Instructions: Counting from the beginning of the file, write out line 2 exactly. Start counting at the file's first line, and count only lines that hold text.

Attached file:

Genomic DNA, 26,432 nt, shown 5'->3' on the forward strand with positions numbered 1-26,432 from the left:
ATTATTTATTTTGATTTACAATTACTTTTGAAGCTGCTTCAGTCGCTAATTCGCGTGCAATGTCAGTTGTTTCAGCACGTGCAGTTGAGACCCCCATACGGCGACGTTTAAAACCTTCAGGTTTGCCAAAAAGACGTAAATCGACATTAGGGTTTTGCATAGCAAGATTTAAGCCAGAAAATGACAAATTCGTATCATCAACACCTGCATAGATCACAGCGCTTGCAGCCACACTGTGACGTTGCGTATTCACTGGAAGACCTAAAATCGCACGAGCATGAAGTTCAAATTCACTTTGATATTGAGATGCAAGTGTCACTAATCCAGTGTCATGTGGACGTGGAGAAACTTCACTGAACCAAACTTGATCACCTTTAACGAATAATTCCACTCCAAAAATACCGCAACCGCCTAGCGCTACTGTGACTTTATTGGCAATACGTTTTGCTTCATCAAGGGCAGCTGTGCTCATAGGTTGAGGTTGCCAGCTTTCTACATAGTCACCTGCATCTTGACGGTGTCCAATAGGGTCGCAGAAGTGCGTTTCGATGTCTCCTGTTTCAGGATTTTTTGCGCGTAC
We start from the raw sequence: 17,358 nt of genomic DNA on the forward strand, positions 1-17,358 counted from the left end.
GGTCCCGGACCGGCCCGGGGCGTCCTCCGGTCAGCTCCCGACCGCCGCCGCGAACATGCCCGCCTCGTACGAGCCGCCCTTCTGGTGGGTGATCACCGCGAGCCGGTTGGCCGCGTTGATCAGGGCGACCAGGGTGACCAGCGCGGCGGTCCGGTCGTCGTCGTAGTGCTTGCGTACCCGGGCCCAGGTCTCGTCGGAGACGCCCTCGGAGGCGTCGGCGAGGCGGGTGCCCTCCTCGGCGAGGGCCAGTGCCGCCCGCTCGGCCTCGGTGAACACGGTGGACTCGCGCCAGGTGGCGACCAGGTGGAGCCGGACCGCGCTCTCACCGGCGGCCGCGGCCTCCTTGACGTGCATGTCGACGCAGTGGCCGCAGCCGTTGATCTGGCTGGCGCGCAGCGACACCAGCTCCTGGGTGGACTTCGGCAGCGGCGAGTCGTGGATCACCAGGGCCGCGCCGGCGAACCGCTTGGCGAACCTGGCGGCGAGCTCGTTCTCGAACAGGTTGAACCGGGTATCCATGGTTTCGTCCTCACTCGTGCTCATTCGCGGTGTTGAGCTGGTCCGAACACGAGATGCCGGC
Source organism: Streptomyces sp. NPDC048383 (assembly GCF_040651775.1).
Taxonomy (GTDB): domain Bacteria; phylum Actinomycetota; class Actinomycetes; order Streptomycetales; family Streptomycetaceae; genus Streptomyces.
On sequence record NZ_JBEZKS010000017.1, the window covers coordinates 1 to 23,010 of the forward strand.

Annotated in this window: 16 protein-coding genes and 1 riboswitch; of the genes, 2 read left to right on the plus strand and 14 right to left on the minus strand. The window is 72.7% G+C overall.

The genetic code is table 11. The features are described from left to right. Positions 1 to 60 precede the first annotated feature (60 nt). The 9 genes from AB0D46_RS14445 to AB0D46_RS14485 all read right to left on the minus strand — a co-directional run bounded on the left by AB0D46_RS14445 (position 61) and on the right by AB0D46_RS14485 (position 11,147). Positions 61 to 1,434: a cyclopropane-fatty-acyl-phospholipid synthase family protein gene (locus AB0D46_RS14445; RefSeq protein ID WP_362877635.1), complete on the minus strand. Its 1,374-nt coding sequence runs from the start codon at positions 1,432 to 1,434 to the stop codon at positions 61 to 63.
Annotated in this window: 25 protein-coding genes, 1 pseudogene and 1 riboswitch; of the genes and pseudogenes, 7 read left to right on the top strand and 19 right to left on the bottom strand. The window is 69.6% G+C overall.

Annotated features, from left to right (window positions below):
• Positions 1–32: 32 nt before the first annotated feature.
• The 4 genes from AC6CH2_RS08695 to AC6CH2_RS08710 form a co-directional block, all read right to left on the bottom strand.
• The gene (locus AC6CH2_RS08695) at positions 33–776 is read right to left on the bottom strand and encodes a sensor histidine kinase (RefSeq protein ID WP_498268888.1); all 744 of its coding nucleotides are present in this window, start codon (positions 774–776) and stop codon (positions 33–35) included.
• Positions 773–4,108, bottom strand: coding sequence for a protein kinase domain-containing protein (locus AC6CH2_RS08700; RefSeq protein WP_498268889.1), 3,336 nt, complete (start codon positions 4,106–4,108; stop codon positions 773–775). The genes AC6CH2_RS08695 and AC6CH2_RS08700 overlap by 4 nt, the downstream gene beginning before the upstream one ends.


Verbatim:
ATTATTTATTTTGATTTACAATTACTTTTGAAGCTGCTTCAGTCGCTAATTCGCGTGCAATGTCAGTTGTTTCAGCACGTGCAGTTGAGACCCCCATACGGCGACGTTTAAAACCTTCAGGTTTGCCAAAAAGACGTAAATCGACATTAGGGTTTTGCATAGCAAGATTTAAGCCAGAAAATGACAAATTCGTATCATCAACACCTGCATAGATCACAGCGCTTGCAGCCACACTGTGACGTTGCGTATTCACTGGAAGACCTAAAATCGCACGAGCATGAAGTTCAAATTCACTTTGATATTGAGATGCAAGTGTCACTAATCCAGTGTCATGTGGACGTGGAGAAACTTCACTGAACCAAACTTGATCACCTTTAACGAATAATTCCACTCCAAAAATACCGCAACCGCCTAGCGCTACTGTGACTTTATTGGCAATACGTTTTGCTTCATCAAGGGCAGCTGTGCTCATAGGTTGAGGTTGCCAGCTTTCTACATAGTCACCTGCATCTTGACGGTGTCCAATAGGGTCGCAGAAGTGCGTTTCGATGTCTCCTGTTTCAGGATTTTTTGCGCGTAC